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Comment Re:What is the appeal of these things? (Score 1) 128

I like my Apple Watch (the Sport - read "inexpensive" - model). I like having notifications on my wrist, because it's a lot less disruptive to make a quick glance at my arm than to pull out my phone. Don't underestimate the convenience of seeing your next scheduled appointment at a glance! I also really enjoy the activity tracking. I used to have a Jawbone UP but I had to send it back several times for repairs; it wasn't up to the rigors of my Desktop Warrior lifestyle. My watch (plus a couple of third-party apps) is far more useful for fitness stuff than the UP ever was.

watchOS 2 went a long way toward converting the watch from a fun gadget into something genuinely useful, and by all accounts watchOS 3 sounds like a huge step forward. If I lost my phone, I'd hightail it to the store to pick up another one ASAP. It's where I keep my schedule, to-do list, contacts, and other stuff that makes day-to-day life as easy as possible. If I lost my watch, I'd meander back to the store when I had some free time. I'd be bummed and would keep glancing at my naked wrist out of habit, but I'd survive. I would eventually replace it, though. While I could certainly live without it, I like having one and wouldn't voluntarily go without.

Comment I do, or at least did (Score 4, Interesting) 142

When I was in my 20s, I was in a fast food restaurant across town from my house. Some guys started calling out a name I forget. Let's say, Mike. I eventually started looking to see who they were calling to, and was very surprised to find out it was me. The conversation from there was very surreal.

Me: Uh, sorry. I'm not Mike.
Them: LOL. What's up, man! We haven't seen you in ages.
Me: I don't think I know you.
Them: LOL. Seriously, where've you been?
Me: Uh, no, really, I don't know you. Who's Mike?
One of them, as confused as me: What are you talking about?
Me: I'm not Mike.
The guy: You're serious?

I pull out my driver's license, cover up most of it with my thumb, and show him my name. The guy mildly freaks out.

Guy: Whoa, this isn't Mike!

They all rush over to look, then stare at me like they're seeing a ghost.

Guy: We've gone to school with Mike since elementary. I swear to God you look like him. Do you have a twin?

It turns out their buddy was a year or two younger or older than me. I don't have a twin - I'm absolutely certain about that - but there's someone out there approximately my age that looks similar enough to me that his childhood friends couldn't tell the difference between us.

Comment Re:Save often, make backups (Score 1) 465

Yes, it's called "don't be a fucking retard and save multiple copies of everything locally".

Or even invert that: save copies locally and then upload them when they're ready. Know how long it'd take me to get my blog back online if a provider nuked it? As long as it takes rsync to finish copying the files.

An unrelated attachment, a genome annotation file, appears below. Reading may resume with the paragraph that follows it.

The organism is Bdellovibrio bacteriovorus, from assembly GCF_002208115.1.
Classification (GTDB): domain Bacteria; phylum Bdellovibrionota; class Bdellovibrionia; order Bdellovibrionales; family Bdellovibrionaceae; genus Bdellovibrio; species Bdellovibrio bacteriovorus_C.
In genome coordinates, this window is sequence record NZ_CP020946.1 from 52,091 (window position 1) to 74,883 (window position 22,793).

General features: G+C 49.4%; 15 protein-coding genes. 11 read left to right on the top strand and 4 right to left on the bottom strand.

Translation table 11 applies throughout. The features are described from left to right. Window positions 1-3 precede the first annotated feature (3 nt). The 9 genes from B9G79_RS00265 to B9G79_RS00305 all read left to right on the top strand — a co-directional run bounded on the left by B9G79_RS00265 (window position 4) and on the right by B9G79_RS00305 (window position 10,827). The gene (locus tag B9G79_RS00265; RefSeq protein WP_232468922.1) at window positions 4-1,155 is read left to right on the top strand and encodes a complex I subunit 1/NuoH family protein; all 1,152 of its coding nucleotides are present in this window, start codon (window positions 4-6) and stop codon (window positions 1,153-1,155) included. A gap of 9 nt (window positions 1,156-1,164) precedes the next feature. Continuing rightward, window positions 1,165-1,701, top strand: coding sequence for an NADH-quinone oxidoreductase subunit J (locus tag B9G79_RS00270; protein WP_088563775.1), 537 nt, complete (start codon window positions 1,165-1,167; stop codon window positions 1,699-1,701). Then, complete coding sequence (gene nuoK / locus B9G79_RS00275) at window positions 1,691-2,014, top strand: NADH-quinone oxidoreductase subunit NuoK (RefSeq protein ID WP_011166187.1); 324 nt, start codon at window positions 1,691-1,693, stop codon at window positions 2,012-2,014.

First, I'd never trust a hosting provider not to delete everything I've written for some unknown reason. Second, the writing/editing apps on my laptop are way better than any browser editor I've ever used. I'd loathe creating anything substantial directly on a remote server.

Comment Re:Have you tried Ubuntu Unity? (Score 1) 88

I've got a soft spot in my heart for E, but it's a fond memory from my past and not in my present (or likely future). OS X encompasses a lot more than just the UI - more like KDE than E - including stuff like reasonably reliable cloud sync; a services architecture that's actually used (click on a date in an email to create a scheduled event in the calendar app of my choosing); Wi-Fi that always comes back up after hibernation; erm, hibernation itself; tight integration between desktop apps and their mobile counterparts; user-friendly backup and restore; tons of commercial apps; etc.

I've gotten several of those to work in Linux through lots of tinkering, but ain't nobody got time for that. Or at least I don't. None of those are hypothetically impossible in Linux but my impression is that the ecosystem doesn't have them today. I'd rather buy a nice desktop OS than invest the time required to make myself happy on another Linux desktop. Don't get me wrong: all that tinkering's been great for my career as I learned way more than I'd ever planned on deep OS internals! It's just that I'm ready to move on to other challenges than futzing around with my desktop config before I can get work done.

Comment Re:Score: +99 Leeeeeeeenux! (Score 1) 88

I can't agree with the bit about rendering pages properly. In my experience, Safari is outstanding at rendering content on small screens and I truly don't remember the last time I had trouble accessing a web page with it.

Yes, it's annoying that other browsers are basically wrappers around WebKit. I wish that were different. But being "stuck" with Safari isn't exactly a burden.

Comment Re:Score: +99 Leeeeeeeenux! (Score 4, Insightful) 88

I used Linux/BSD desktops for about 14 years before I gave up and bought a Mac. People laugh about "Just Works", but damned if it isn't true most of the time. "But what about my pet obscure feature X?" I had a few of those that were hard to give up, but once I stopped trying to make my Mac act exactly like KDE or awesome WM and started using their workflows I found myself being way more productive than I ever had been on Linux.

I'm not an Apple fanboy: if Linux or Windows ever got sufficiently better than OS X that I could justify changing ecosystems, I'd totally be open to considering it. Realistically, though, based on the last 20 years of watching their respective user interface development, I don't think that's likely to happen.

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